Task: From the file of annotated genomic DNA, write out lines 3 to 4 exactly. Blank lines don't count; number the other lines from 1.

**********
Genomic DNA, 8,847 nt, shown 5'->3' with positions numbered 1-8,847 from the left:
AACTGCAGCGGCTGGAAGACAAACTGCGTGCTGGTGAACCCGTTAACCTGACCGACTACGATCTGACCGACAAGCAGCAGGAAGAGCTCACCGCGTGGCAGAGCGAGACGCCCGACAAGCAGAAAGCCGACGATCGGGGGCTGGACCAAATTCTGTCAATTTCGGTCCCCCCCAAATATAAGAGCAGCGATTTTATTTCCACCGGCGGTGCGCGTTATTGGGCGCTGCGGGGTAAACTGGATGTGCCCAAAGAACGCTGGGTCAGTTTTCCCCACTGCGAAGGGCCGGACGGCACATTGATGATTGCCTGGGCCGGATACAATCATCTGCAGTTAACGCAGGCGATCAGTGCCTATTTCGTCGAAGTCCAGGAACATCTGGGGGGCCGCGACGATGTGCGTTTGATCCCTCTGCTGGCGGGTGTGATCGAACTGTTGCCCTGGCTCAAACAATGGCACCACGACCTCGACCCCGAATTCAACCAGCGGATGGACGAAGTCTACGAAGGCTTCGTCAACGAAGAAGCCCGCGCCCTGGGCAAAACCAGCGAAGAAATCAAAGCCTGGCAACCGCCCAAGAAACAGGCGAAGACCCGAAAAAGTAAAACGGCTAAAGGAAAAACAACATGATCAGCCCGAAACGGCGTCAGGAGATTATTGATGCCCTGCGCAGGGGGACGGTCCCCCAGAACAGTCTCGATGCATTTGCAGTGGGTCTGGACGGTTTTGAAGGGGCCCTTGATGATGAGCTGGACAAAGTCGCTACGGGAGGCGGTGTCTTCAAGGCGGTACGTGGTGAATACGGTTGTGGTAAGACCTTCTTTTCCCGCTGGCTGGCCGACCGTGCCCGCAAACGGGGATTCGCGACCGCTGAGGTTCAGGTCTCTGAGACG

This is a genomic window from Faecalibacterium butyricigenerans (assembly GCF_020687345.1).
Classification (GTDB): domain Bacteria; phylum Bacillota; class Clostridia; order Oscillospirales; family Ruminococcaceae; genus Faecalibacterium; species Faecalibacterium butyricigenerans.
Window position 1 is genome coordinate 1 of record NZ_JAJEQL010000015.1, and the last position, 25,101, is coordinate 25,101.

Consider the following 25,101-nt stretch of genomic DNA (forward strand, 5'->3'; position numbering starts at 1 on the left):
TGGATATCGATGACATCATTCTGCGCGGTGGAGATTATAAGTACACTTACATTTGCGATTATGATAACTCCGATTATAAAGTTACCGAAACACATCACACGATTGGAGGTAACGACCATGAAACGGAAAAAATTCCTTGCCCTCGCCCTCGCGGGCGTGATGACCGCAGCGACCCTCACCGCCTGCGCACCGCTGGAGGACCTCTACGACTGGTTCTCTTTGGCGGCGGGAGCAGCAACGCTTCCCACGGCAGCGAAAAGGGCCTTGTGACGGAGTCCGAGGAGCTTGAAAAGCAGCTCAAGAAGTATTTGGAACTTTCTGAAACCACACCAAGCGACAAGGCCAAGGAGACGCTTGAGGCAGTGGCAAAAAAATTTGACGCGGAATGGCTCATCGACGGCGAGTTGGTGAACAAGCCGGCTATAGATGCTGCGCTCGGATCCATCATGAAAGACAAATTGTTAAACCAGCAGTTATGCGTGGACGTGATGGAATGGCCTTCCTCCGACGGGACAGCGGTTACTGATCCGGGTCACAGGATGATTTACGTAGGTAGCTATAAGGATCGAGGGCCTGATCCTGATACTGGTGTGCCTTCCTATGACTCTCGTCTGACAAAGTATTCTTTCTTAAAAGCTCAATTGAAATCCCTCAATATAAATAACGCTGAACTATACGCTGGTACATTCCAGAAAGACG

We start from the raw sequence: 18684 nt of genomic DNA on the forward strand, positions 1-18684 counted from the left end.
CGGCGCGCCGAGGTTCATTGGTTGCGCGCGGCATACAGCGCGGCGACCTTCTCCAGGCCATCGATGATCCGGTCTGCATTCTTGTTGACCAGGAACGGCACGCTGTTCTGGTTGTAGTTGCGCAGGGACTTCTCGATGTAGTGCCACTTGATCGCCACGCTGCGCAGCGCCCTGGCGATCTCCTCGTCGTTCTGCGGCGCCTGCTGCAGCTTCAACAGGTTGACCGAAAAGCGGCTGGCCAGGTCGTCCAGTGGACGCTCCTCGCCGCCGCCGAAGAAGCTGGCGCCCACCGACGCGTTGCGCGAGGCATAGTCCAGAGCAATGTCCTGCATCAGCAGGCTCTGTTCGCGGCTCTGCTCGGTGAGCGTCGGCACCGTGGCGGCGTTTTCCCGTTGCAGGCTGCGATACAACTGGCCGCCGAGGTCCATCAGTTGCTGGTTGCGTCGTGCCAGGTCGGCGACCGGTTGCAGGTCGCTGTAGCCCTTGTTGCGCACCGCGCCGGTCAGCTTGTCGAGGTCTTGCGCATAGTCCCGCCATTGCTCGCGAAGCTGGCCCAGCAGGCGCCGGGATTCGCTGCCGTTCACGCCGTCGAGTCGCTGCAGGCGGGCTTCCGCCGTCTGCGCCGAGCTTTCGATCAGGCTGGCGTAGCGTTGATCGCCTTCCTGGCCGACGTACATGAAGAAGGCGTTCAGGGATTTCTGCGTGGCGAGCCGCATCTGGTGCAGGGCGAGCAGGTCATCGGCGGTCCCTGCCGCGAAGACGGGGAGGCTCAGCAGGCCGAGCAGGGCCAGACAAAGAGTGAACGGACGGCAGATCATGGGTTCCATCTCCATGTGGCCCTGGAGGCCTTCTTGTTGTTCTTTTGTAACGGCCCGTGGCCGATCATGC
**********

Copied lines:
This is a genomic window from Faecalibacterium butyricigenerans (assembly GCF_020687345.1).
Classification (GTDB): domain Bacteria; phylum Bacillota; class Clostridia; order Oscillospirales; family Ruminococcaceae; genus Faecalibacterium; species Faecalibacterium butyricigenerans.